The biggest question for me still on Huawei’s “data play” is how they stack up to Cisco Systems, Dell EMC, and Hewlett-Packard Enterprise whose business is the private and hybrid. Huawei has the carriers attention and does have enterprise capabilities, but the others have 25 years’ enterprise experience and are more focused than ever. Enterprise is 7% of Huawei’s current business and 100% of Cisco, HPE and most of Dell EMC’s business. Huawei will do very well in the “carrier cloud” and will grow in the enterprise for sure, but they have a whole different kind of competition in the cloud.
Cloud ecosystem development
The last big point Hu emphasized was Huawei’s commitment to the development of the cloud ecosystem. Instead of simply releasing “a handful of clouds on its own,” in Hu’s words, Huawei is looking to help their customers build a variety of different clouds—in turn building out the entire cloud ecosystem. Huawei also has strategic business alliances with some big names—SAP, Accenture, Microsoft, and Intel, to name a few.
Intel CEO Brian Krzanich on stage at Connect 2916 (Photo credit: Patrick Moorhead)
According to Hu, these alliances help promote openness, collaboration, and shared success for everyone, which in turn guarantees the ongoing development of the cloud ecosystem. He went on to stress the importance that everyone involved in the cloud ecosystem bring their unique strengths to the table, concluding the thought by saying, “We are Huawei. Our role is to make good products and serve our customers well.”
I’ll admit, I was initially surprised to see SAP’s and Accenture’s aggressiveness, but when you drill in, where Huawei is successful, SAP and Accenture want to be more successful, and vice-versa. Also, having Intel CEO Brian Krzanich on-stage day 3 I thought was a big deal.
Huawei Technologies is an impressive company. The company is a force with carriers and in smartphones. At Connect 16 in Shanghai, they did a good job communicating what they want to do, who they want to do it with and why they want to do it, but it was challenging to parse why they are better at what they do. I think the answer could lie in R&D and innovation. Huawei invested $9.2B into R&D in 2015, $38B over the last ten years which puts is in the top 5 of all high tech. They are also a leader in PCT (Patent Cooperation Treaty) published patent applications. Patents don’t guarantee future success but certainly is a leading indicator for innovation.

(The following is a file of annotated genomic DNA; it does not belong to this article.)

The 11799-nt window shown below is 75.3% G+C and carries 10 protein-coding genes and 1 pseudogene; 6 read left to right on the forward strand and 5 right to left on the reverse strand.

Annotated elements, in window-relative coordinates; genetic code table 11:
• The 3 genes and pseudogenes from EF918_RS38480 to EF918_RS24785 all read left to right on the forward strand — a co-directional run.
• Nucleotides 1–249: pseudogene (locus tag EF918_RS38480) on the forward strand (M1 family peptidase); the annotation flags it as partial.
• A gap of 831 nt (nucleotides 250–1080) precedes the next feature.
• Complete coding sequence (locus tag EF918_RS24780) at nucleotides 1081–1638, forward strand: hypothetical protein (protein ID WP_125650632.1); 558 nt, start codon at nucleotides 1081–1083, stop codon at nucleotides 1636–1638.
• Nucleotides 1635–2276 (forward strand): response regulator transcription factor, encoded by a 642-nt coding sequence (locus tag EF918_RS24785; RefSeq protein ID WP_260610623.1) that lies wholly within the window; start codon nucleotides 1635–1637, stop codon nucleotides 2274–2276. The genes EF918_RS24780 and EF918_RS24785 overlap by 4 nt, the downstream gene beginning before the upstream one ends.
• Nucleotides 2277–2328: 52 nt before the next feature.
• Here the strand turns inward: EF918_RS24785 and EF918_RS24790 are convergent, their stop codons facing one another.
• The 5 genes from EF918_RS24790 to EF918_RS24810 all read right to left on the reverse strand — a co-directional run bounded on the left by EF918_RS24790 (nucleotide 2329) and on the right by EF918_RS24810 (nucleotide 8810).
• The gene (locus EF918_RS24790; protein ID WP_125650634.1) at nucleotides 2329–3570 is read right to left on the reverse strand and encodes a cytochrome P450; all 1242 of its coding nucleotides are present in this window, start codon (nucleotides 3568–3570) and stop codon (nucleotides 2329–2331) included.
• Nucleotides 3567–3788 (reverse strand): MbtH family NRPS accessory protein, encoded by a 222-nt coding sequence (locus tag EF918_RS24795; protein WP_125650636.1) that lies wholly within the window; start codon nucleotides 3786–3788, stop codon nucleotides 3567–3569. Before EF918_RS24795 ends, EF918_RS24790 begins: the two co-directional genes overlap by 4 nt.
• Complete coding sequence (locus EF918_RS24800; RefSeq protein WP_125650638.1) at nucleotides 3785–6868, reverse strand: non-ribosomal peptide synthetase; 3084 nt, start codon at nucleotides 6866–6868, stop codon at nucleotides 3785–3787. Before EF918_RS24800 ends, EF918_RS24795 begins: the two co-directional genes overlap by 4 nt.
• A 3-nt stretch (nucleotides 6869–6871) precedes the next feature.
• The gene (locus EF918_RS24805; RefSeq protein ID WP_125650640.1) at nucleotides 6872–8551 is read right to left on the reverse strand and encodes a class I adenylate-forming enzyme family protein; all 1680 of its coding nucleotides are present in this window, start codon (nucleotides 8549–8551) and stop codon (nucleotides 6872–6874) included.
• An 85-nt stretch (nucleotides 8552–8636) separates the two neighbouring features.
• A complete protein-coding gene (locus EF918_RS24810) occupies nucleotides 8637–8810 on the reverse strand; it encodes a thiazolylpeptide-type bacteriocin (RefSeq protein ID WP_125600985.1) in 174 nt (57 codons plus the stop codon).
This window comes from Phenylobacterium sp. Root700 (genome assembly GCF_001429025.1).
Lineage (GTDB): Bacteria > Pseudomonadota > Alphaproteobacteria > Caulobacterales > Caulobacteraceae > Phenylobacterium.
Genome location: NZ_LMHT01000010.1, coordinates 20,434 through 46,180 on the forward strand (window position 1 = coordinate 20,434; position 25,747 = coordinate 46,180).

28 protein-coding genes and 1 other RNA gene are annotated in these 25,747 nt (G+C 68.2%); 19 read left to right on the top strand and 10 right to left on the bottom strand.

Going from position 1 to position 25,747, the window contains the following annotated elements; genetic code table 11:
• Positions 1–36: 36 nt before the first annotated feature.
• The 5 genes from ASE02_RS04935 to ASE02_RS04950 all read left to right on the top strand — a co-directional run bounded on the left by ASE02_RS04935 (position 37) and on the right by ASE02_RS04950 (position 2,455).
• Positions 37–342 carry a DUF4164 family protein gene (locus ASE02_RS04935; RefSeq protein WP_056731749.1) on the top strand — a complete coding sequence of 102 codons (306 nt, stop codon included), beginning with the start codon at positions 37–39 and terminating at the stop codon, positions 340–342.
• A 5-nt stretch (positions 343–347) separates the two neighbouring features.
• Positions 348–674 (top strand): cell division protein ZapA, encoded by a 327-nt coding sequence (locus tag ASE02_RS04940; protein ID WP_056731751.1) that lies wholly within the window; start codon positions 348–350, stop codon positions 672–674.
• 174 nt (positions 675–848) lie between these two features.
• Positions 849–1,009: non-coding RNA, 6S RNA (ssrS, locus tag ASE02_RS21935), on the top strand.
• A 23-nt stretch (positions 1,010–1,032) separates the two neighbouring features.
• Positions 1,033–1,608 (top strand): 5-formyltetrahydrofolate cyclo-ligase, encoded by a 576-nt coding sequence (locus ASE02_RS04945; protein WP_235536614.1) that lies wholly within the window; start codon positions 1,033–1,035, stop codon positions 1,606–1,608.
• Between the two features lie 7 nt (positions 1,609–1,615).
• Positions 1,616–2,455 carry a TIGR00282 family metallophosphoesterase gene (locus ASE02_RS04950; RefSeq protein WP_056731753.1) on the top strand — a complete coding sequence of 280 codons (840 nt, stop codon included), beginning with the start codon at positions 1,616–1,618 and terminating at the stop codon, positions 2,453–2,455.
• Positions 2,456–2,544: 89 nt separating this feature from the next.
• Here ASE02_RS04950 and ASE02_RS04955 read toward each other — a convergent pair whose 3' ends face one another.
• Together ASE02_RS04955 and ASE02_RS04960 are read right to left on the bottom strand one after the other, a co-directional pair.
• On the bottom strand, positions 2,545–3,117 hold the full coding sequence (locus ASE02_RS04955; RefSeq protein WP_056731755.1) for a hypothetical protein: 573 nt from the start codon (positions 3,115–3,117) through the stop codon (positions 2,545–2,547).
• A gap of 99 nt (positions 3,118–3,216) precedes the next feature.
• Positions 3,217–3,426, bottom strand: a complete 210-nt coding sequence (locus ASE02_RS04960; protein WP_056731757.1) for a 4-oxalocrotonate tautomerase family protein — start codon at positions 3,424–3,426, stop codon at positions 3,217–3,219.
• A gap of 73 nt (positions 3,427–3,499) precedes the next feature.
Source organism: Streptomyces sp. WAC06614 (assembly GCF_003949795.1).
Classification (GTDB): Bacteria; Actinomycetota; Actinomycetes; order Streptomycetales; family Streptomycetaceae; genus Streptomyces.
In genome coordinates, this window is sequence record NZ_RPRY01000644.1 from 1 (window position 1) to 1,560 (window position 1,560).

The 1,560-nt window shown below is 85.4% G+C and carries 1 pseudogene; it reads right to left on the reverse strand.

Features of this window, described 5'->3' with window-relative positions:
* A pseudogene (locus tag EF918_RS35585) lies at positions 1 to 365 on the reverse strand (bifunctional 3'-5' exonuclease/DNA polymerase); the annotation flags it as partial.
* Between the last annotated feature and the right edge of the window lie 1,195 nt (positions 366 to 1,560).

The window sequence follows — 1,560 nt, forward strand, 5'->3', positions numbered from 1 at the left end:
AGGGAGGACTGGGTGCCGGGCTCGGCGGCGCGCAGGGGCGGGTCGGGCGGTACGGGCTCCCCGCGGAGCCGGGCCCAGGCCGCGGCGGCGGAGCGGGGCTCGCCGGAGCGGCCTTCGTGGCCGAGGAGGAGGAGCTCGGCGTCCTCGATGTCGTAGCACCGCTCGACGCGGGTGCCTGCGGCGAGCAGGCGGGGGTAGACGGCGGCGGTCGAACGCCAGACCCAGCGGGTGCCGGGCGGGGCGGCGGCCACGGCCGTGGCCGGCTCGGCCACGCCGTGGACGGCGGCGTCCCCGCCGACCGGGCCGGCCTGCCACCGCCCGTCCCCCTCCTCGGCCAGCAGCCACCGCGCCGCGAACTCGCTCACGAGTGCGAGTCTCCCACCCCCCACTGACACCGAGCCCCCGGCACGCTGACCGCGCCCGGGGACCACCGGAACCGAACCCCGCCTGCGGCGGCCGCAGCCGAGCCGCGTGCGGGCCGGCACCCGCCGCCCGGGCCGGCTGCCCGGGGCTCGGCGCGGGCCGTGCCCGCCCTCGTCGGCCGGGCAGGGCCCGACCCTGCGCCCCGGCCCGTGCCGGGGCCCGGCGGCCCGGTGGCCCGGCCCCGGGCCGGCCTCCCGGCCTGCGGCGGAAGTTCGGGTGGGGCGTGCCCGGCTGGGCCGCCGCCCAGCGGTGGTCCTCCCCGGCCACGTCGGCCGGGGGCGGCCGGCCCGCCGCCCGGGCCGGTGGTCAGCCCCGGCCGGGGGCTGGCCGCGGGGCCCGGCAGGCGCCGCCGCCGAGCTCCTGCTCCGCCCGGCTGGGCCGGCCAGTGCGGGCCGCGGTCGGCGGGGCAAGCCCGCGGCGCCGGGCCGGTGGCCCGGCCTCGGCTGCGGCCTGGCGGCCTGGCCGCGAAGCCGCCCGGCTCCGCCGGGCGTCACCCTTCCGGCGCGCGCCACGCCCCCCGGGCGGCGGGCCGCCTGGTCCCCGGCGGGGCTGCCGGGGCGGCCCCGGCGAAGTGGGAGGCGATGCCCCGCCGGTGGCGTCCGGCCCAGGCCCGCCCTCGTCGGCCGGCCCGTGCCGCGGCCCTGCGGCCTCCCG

Huawei R&D 10 year investment (Source: Huawei)
It’s still far too soon to say whether or not Huawei is going to pull of their reinvention into the enterprise and the carrier cloud. Huawei has a long, successful track record in the telecom industry with carriers, and while that won’t necessarily automatically translate over to cloud and the enterprise, it speaks volumes to the company’s ability to be competitive, innovate, and stay on top of market trends. It’ll be interesting too to see if this new trajectory allows them to gain more ground in North America and Western Europe where they haven’t had as much success as China, APAC, Eastern Europe, Middle East and Africa. I know the company will get big carrier wins, but what I’m most looking forward to are big enterprise cloud wins.
Patrick founded the firm based on his real-world world technology experiences with the understanding of what he wasn’t getting from analysts and consultants. Ten years later, Patrick is ranked #1 among technology industry analysts in terms of “power” (ARInsights) in “press citations” (Apollo Research). Moorhead is a contributor at Forbes and frequently appears on CNBC. He is a broad-based analyst covering a wide variety of topics including the cloud, enterprise SaaS, collaboration, client computing, and semiconductors. He has 30 years of experience including 15 years of executive experience at high tech companies (NCR, AT&T, Compaq, now HP, and AMD) leading strategy, product management, product marketing, and corporate marketing, including three industry board appointments.